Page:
If you’ve taken a Bluegreen vacation to the Lowcountry of South Carolina, you have no doubt seen the beautiful, hand-woven baskets made of sweetgrass. Their unique patterns are made into different shapes and sizes, and can be used as ornamental entryway pieces to your home or beautiful bowls for everything from keys and mail to laundry. Their design is sturdy, yet delicate on the eye, and you will only find them where there is a history of West African immigration. Today, sweetgrass basket making is based in the Mt. Pleasant, South Carolina area. Stands all along Highway 17, the main highway that runs along the coast of South Carolina, display baskets and other sweetgrass-spun mementos for sale.
Where Sweetgrass Baskets Come From
Sweetgrass basket weaving has been a part of South Carolina low-country culture for nearly 400 years. A product of West African culture, these baskets reached the Charleston area in the late 1600s when South Carolina farmers began bringing in slaves to work in the rice, cotton and indigo fields. Slaveholders would also enlist women and men who were no longer working the fields to weave extra baskets, in order to sell them to neighboring plantations to create extra income.
The most popular baskets produced were large storage containers, for vegetables, fruits and grains. Another common creation was the winnowing basket, a fan-like basket used to separate the grain from the chaff of rice. These baskets also helped to separate pests from stored grains.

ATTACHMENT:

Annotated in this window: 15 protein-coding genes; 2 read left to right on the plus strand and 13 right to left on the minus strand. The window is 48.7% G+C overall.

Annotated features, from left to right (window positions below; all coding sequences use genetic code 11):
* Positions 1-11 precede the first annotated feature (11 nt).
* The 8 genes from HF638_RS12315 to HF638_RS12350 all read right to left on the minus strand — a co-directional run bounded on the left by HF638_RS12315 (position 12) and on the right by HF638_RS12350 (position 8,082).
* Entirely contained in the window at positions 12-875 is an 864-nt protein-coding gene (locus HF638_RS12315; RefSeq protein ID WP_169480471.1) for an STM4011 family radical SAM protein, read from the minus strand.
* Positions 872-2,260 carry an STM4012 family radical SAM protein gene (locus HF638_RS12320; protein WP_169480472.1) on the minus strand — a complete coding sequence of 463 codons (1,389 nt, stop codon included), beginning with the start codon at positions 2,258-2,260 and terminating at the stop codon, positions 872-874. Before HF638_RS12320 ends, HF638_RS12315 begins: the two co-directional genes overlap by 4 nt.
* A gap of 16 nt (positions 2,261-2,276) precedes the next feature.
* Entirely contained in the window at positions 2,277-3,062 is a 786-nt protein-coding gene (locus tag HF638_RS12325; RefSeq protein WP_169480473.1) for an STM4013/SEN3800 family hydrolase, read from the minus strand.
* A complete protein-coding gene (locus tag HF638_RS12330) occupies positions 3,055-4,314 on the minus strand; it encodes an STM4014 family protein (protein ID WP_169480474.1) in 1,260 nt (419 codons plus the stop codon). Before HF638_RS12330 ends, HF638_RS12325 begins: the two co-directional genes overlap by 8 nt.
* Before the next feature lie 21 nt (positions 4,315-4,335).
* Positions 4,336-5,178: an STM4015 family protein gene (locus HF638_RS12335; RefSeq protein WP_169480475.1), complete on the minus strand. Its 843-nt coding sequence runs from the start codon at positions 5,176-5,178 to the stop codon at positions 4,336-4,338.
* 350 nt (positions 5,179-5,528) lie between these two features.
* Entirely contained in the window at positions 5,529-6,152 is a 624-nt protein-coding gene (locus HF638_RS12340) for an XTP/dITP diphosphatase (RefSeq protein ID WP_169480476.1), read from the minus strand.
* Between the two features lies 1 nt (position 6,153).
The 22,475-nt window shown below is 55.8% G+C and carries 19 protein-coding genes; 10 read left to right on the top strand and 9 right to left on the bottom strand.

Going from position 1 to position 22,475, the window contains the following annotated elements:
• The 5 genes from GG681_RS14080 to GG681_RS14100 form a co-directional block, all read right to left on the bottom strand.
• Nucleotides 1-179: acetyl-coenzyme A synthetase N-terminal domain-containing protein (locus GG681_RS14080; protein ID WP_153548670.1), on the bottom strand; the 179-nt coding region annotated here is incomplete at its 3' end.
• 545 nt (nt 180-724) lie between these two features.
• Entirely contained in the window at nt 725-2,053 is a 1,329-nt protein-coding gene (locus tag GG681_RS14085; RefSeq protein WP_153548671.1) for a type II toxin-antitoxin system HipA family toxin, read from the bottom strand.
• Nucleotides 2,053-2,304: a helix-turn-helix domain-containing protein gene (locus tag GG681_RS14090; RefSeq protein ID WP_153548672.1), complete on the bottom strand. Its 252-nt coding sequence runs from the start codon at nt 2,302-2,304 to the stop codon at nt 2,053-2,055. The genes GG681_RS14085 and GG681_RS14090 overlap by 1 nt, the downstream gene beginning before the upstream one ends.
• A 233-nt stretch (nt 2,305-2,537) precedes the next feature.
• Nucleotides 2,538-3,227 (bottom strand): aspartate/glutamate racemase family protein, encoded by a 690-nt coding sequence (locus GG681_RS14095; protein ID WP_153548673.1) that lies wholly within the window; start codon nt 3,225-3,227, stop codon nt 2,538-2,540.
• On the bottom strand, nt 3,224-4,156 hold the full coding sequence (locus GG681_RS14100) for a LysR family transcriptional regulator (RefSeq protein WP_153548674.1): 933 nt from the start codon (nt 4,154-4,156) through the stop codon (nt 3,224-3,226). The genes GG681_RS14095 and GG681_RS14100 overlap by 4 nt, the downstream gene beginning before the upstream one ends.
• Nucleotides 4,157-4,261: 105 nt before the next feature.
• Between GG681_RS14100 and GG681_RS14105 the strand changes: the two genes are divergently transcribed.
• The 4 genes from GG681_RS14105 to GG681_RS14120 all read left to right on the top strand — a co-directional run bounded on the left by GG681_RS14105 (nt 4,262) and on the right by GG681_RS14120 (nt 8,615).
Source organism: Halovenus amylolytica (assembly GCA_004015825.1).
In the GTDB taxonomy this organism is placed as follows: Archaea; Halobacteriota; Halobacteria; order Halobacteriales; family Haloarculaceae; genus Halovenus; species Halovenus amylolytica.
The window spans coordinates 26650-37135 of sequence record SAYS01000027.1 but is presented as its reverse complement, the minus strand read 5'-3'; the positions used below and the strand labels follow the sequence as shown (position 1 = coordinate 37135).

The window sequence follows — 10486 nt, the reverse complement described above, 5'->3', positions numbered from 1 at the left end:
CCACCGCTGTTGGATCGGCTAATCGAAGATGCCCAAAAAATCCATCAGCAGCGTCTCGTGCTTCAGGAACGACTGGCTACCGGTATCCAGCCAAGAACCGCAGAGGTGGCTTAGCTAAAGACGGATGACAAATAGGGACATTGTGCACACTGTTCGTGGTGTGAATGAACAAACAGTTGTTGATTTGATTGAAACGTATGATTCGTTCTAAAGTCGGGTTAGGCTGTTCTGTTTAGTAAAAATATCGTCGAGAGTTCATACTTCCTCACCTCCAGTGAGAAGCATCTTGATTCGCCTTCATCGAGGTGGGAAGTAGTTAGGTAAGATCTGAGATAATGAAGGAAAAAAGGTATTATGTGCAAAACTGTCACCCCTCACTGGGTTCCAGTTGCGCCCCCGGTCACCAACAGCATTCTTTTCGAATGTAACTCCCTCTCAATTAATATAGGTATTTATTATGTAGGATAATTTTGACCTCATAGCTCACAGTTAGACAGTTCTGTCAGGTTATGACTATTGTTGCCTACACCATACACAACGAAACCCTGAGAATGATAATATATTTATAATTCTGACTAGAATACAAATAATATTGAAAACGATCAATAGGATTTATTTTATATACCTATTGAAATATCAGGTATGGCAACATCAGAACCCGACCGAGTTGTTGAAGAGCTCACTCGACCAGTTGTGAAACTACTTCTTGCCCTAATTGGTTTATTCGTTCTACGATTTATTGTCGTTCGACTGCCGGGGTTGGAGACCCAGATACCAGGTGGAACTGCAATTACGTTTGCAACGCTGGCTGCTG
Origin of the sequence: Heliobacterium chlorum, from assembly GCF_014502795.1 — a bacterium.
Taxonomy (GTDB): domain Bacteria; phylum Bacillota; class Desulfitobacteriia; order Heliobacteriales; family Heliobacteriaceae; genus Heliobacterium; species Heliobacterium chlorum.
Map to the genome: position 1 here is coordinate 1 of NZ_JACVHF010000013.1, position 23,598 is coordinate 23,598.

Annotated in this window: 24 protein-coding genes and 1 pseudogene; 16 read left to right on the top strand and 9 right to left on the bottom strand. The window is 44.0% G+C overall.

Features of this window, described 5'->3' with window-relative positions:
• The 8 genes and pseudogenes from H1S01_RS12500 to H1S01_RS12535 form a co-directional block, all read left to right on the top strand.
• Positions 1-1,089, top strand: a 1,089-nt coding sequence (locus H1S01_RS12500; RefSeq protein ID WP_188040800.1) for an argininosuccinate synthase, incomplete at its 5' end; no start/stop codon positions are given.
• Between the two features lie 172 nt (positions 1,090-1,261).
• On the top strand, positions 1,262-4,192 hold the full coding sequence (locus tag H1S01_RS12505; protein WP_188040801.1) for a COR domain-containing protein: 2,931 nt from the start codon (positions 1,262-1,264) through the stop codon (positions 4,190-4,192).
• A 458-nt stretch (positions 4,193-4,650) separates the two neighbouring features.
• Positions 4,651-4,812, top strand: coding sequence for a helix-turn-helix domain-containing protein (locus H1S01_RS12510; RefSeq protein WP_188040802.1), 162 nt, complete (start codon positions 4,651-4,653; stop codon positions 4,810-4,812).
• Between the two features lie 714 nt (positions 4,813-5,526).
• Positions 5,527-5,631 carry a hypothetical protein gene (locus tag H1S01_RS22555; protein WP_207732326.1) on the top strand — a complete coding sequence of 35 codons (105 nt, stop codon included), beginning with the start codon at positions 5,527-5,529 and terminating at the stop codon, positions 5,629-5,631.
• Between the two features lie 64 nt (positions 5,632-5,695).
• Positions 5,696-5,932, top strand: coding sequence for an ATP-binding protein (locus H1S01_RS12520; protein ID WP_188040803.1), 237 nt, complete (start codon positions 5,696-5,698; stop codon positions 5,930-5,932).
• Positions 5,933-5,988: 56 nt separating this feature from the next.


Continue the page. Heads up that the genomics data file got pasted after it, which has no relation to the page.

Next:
After the Civil War and Emancipation, a change in the basketmaking occurred. The focus of the basket changed from harvesting to storage. Women began weaving smaller baskets for serving food and holding household items. The transition kept rolling, as basketmaking evolved from an agricultural necessity to an art form. By the 1900s, basketmaking was a popular business. Catalogues were ordering them to sell to consumers, small boutiques were enlisting weavers to stock their shelves, Bluegreen vacationers began purchasing them as mementos of a great trip and tourists were asking “how much?”
And after looking at the craftsmanship that goes into these beautifully woven pieces, you will understand why. Each basket reflects the artist’s skill and personality. The value rises with age, and if cared for, will last indefinitely. Museums hold grass baskets that are well over 100 years old. The grasses used to create these baskets come from the low-lying wetlands, meaning they will not be harmed by water.
The Charleston Market, as well as small trinket shops and stands throughout the city of Charleston, are great places to find a bit of West African culture. The women who weave the baskets oftentimes still speak Gullah, a pidgin language created by the combination of English and African languages, which adds to the whole experience of buying a piece of culture. By supporting the individuals who carry on the tradition of basketmaking, you support the Gullah culture.